Dr. Nir Barzilai, a professor of medicine and genetics at Albert Einstein College of Medicine in New York and scientific director of the American Federation for Aging Research, has spent years studying healthy seniors he calls “super-agers” and has identified several genetic markers associated with longevity. He said he appreciated Mr. Johnson’s bringing attention to the longevity field.

“But is he contributing to it in a scientific way?” Dr. Barzilai asked. “The answer is no.”

For starters, he said, Mr. Johnson’s methodology is far from the one accepted by the scientific community for a century: clinical studies with large groups of people, some with treatment and others with a placebo, ideally double-blind. (What Mr. Johnson described to me as his new “clinical trial” is … not that.) And Mr. Johnson, to date, has experimented only on himself.

“Even if it works with him — which I don’t think it does — this unique person has unique genetics that probably are not applicable to a population,” Dr. Barzilai said.

Dr. Barzilai also questioned Mr. Johnson’s decision to adopt so many different interventions at once, making it impossible to determine cause and effect — not to mention creating a risk of harmful interactions among treatments.

According to Dr. Barzilai, Mr. Johnson sometimes conflates markers of health, like lung capacity, with markers of aging. “The fact that he’s doing better at things he’s trained for doesn’t make the rest of his body younger,” he said. Similarly, other markers that Mr. Johnson measures may correlate with age but haven’t been shown to cause aging or de-aging.

Dr. Barzilai was not particularly impressed with Mr. Johnson’s results, either. He himself is taking only metformin, a diabetes drug whose life-extending potential he has studied, and doing intermittent fasting, which has been shown to improve the life span of mice but not humans. But when Dr. Barzilai, 68, met Mr. Johnson at a conference in 2023, they took a blood test and got similar results: “We were both about three years younger than our age,” he said.

Experts are also skeptical of Mr. Johnson’s supplements regimen. Valter Longo, professor of gerontology and biological sciences at the University of Southern California, said taking a large amount of supplements risked adverse interactions.

“Some supplements may give you the nutrients you’re missing, but a lot, particularly in high doses, are likely to interfere with normal physiology and eventually do more damage than good,” he said.

Andrew Steele, a biologist and an author who writes about longevity, said there was no evidence that Mr. Johnson’s products would help people live longer. “None of them has slam-dunk human data saying this supplement or additive will improve life span,” he said.

A University at Buffalo dietitian, Danielle Meyer, said Mr. Johnson’s diet would be hard for many women to adopt. (Blueprint’s female chief marketing officer followed the full regimen for 90 days but has since switched to a less intense routine.) “Our life stages have different needs,” Ms. Meyer said. “Women of childbearing age, menopause — all these factors make it more complicated in females than in males.”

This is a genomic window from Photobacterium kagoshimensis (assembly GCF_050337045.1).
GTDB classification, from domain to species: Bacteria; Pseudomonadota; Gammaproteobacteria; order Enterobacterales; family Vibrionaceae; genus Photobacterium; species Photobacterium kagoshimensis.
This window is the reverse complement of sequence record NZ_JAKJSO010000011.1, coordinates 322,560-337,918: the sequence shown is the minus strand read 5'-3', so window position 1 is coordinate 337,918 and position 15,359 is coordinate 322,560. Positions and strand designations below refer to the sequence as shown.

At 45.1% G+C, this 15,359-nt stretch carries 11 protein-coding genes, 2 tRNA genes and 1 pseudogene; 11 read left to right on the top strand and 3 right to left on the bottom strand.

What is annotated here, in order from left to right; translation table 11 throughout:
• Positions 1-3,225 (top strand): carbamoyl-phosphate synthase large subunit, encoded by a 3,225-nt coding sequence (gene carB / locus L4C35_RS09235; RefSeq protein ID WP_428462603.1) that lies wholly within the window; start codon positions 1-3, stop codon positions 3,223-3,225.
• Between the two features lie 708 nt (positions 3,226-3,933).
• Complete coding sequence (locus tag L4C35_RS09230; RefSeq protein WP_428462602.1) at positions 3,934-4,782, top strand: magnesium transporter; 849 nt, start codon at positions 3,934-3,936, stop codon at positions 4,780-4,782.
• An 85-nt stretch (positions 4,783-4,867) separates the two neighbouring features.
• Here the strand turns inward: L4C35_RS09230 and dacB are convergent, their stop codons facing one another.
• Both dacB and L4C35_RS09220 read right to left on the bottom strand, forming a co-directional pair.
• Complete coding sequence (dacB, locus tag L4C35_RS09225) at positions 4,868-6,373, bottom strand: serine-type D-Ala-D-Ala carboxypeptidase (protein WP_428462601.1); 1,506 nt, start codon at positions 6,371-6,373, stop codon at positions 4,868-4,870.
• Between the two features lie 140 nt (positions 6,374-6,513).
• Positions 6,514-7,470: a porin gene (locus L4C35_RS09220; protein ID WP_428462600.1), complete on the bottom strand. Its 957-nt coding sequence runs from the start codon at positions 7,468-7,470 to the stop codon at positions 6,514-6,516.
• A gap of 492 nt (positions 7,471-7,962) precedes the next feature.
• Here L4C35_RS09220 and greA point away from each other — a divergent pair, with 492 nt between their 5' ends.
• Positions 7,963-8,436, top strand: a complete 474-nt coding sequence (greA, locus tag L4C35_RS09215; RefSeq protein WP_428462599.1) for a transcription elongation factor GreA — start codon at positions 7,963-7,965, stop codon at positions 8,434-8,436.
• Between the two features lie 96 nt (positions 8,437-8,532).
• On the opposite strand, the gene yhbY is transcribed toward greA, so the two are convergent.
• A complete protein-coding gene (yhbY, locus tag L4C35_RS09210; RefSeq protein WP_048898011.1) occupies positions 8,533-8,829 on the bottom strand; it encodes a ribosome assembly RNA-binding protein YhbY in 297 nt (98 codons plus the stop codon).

She also questioned the sustainability of the Blueprint program, pointing to research showing that rigid diets are difficult to maintain. (Mr. Johnson restricts his daily calories to 2,250, rather than the 3,000 that his body mass and exercise regime suggest he needs.)

Mr. Johnson acknowledges that it can be hard to tease apart the variables in his regimen, and that the changes he’s measuring with biomarkers have not been proved to cause aging or reverse it. But he dismisses experts who criticize him, calling them the “longevity mafia.”

Achieving scientific consensus is slow, he said: “You’ll die before you get that.”

In December, Mr. Johnson posted a video on YouTube titled “My Ex-Fiancée Sued Me for $9,000,000,” in which he responded to a lawsuit that the filmmaker and former actress Taryn Southern had filed after they separated in 2019. In a 2021 complaint, Ms. Southern claimed that Mr. Johnson had withheld money he owed her for work, and that after their breakup — after Ms. Southern was diagnosed with cancer — Mr. Johnson had failed to follow through on a promise to pay her rent and expenses for a year. Ms. Southern sought at least $1 million in damages.

Mr. Johnson denied all accusations and contested the lawsuit. An arbitrator decided that Ms. Southern was bound by a separation agreement she previously signed, in which she forfeited her right to sue Mr. Johnson. The arbitrator ultimately ordered Ms. Southern to pay Mr. Johnson’s legal fees.

In his YouTube video, Mr. Johnson framed the lawsuit as a shakedown — Ms. Southern’s lawyers had originally sought $9 million in a letter — and an example of “the dark underground accusation economy.” (Ms. Southern, who is bound by a nondisclosure clause in the separation agreement, declined to comment.)